My daughter decided to stop nursing after 3 months and became engorged. The pain was so unbearable she made an appointment with her doctor hoping for some relief. Instead, the doctor told her to take cabbage leaves and crush them by hand and place them in her bra cups several time a day. Not only did the cabbage leaves relieve the pain from being engorged, but it also dried her milk in less than a week.

    Your articles are very informative, I pass them along to my family member as well.

    Reply to this comment
    • left coast chuck December 1, 18:25

      Linny: Thanks for enlarging your comment. I suspected that might be the case but wanted confirmation. That is a unique use of cabbage and I would have never stumbled on it on my own.

      Chris: Great comment. I would have never thought of applying sauerkraut to an abscess. That is a great tip. I am sure if it works for a dog abscess it would work for a human abscess too. Yogurt as a poultice is a new idea for me too. Again, not something that would have come to my mind.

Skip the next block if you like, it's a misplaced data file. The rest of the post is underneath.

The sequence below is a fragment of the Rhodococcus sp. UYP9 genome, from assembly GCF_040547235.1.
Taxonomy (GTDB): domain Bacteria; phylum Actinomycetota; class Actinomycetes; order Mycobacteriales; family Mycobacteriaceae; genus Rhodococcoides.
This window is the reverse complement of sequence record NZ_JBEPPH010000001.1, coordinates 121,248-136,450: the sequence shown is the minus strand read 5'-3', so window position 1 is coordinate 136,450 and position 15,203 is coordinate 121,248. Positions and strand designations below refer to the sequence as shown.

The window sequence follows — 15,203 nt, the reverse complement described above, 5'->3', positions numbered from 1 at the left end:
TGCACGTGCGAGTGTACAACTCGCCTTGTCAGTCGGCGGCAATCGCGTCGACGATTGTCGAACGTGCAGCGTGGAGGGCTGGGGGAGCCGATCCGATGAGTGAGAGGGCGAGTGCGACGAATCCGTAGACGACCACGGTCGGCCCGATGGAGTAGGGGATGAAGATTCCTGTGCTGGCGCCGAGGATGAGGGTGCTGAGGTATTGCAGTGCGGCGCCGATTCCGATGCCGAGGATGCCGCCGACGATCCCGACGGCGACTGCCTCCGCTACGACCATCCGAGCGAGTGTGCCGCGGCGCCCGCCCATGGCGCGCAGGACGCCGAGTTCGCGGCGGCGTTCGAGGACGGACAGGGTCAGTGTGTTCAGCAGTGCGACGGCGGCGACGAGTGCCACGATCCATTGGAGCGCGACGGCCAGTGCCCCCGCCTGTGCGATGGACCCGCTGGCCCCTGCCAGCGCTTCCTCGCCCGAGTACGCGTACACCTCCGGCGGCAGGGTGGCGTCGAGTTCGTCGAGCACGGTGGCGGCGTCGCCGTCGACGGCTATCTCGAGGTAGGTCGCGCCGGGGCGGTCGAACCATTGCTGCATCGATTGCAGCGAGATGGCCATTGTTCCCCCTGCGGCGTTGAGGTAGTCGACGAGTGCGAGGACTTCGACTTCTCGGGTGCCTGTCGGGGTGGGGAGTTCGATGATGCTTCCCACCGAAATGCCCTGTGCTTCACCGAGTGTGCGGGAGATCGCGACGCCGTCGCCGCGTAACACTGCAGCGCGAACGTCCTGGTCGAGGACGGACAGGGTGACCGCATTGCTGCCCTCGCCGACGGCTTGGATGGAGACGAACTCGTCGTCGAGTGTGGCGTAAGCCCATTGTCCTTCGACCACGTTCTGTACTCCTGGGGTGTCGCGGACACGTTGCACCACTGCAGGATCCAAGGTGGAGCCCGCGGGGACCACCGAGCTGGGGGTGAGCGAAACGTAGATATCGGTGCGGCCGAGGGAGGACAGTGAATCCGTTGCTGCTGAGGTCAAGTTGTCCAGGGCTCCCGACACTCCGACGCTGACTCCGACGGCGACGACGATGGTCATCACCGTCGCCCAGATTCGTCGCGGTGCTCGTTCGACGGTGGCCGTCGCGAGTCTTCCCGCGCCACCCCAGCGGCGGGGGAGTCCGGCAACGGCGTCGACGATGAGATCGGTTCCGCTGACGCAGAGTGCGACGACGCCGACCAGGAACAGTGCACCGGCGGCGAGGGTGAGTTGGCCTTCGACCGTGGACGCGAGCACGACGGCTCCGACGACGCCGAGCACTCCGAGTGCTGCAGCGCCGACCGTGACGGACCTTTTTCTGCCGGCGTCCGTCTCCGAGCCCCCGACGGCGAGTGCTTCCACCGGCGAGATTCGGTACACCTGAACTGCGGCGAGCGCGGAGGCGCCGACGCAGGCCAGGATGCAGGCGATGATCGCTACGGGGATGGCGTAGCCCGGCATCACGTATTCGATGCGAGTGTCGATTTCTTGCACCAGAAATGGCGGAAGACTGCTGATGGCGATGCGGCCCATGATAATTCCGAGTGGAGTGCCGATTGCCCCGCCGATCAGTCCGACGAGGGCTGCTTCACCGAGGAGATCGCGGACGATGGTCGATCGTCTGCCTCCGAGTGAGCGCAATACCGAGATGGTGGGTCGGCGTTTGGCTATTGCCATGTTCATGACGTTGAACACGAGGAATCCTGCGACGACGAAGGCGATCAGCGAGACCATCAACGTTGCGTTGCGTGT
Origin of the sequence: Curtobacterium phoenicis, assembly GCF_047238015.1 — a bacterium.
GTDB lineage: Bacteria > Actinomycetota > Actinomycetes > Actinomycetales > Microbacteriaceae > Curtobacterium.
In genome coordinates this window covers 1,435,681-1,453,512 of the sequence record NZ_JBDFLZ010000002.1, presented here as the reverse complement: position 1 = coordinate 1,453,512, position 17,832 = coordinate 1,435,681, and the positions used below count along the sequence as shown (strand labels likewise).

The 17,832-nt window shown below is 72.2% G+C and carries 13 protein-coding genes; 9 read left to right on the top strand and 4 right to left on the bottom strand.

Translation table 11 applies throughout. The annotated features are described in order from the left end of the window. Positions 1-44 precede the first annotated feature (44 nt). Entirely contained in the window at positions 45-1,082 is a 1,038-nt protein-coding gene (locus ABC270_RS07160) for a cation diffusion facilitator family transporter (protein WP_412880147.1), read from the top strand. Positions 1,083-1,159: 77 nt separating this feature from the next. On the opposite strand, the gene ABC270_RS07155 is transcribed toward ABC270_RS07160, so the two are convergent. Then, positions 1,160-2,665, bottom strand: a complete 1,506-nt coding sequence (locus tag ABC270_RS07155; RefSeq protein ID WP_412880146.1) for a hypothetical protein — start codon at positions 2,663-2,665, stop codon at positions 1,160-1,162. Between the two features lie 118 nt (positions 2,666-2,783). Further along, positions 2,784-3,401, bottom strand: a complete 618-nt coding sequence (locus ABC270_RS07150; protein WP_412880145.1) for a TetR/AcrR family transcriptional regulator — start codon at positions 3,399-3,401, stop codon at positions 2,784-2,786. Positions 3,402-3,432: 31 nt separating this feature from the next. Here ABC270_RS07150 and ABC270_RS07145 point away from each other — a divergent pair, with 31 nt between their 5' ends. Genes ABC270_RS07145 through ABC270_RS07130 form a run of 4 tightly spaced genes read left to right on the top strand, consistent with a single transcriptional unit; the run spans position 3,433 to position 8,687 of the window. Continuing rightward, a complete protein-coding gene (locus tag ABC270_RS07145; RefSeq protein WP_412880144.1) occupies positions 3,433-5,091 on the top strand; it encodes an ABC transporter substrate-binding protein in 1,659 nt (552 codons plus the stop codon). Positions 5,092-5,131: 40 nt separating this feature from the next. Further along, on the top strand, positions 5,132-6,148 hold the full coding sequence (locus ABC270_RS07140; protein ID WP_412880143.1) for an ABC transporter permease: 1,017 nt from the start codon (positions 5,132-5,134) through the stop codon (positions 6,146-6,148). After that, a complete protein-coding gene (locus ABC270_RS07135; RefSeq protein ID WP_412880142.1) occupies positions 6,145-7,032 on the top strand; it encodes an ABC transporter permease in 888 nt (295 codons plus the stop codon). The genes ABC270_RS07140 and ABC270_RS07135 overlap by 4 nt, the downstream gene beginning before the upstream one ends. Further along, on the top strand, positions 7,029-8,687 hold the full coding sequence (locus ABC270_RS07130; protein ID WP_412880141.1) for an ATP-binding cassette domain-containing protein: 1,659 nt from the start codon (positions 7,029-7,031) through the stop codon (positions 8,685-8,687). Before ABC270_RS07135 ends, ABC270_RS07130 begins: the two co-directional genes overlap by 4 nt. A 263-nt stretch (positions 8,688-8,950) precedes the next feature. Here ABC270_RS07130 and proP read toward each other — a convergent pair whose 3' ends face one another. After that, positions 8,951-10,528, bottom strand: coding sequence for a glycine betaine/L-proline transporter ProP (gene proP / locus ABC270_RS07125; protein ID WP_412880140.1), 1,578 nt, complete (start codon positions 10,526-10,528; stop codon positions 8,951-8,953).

With modern medicine, I would rather rely on amoxicillin or some other antibiotic for an abscess, but in an EOTW situation where antibiotics are just a dim memory, cures like sauerkraut or yogurt poultices will be what we will have to resort to.

      Thanks again to both of you for sharing your real world experiences.That’s three valuable, real world tips from readers of this site. That’s what I find so valuable about this site. Even if the main article doesn’t provide a lot of new or especially useful information, the posts by readers almost always makes up for any shortcomings in the article itself.

      This article about crushed cabbage leaves has been especially valuable in my opinion.